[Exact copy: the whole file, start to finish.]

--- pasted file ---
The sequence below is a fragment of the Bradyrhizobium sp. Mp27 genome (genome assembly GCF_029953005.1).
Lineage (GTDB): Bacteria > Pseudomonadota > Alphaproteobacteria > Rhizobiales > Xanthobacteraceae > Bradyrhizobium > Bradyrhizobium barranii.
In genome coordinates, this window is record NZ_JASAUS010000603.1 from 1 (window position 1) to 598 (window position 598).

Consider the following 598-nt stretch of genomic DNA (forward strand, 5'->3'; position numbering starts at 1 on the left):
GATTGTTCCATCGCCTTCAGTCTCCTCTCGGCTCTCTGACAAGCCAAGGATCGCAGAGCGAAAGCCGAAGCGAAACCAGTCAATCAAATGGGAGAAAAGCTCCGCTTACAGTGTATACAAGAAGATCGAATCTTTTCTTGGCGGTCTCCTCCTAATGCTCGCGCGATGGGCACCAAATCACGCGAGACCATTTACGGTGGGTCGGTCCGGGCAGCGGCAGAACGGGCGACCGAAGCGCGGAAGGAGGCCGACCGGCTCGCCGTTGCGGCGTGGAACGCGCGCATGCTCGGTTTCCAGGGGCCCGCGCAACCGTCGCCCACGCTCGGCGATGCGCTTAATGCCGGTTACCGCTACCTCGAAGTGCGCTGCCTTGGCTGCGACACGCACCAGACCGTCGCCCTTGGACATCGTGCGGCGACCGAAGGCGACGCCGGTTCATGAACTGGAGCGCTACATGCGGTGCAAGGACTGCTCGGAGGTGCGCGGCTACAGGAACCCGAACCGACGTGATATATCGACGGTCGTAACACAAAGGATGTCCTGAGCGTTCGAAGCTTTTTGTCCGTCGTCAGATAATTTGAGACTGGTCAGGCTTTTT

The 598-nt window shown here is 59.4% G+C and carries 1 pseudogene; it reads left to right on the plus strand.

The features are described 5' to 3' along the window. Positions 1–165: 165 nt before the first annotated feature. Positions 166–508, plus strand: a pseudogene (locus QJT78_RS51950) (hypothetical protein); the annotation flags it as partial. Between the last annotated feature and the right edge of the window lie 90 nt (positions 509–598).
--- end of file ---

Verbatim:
The sequence below is a fragment of the Bradyrhizobium sp. Mp27 genome (genome assembly GCF_029953005.1).
Lineage (GTDB): Bacteria > Pseudomonadota > Alphaproteobacteria > Rhizobiales > Xanthobacteraceae > Bradyrhizobium > Bradyrhizobium barranii.
In genome coordinates, this window is record NZ_JASAUS010000603.1 from 1 (window position 1) to 598 (window position 598).

Consider the following 598-nt stretch of genomic DNA (forward strand, 5'->3'; position numbering starts at 1 on the left):
GATTGTTCCATCGCCTTCAGTCTCCTCTCGGCTCTCTGACAAGCCAAGGATCGCAGAGCGAAAGCCGAAGCGAAACCAGTCAATCAAATGGGAGAAAAGCTCCGCTTACAGTGTATACAAGAAGATCGAATCTTTTCTTGGCGGTCTCCTCCTAATGCTCGCGCGATGGGCACCAAATCACGCGAGACCATTTACGGTGGGTCGGTCCGGGCAGCGGCAGAACGGGCGACCGAAGCGCGGAAGGAGGCCGACCGGCTCGCCGTTGCGGCGTGGAACGCGCGCATGCTCGGTTTCCAGGGGCCCGCGCAACCGTCGCCCACGCTCGGCGATGCGCTTAATGCCGGTTACCGCTACCTCGAAGTGCGCTGCCTTGGCTGCGACACGCACCAGACCGTCGCCCTTGGACATCGTGCGGCGACCGAAGGCGACGCCGGTTCATGAACTGGAGCGCTACATGCGGTGCAAGGACTGCTCGGAGGTGCGCGGCTACAGGAACCCGAACCGACGTGATATATCGACGGTCGTAACACAAAGGATGTCCTGAGCGTTCGAAGCTTTTTGTCCGTCGTCAGATAATTTGAGACTGGTCAGGCTTTTT

The 598-nt window shown here is 59.4% G+C and carries 1 pseudogene; it reads left to right on the plus strand.

The features are described 5' to 3' along the window. Positions 1–165: 165 nt before the first annotated feature. Positions 166–508, plus strand: a pseudogene (locus QJT78_RS51950) (hypothetical protein); the annotation flags it as partial. Between the last annotated feature and the right edge of the window lie 90 nt (positions 509–598).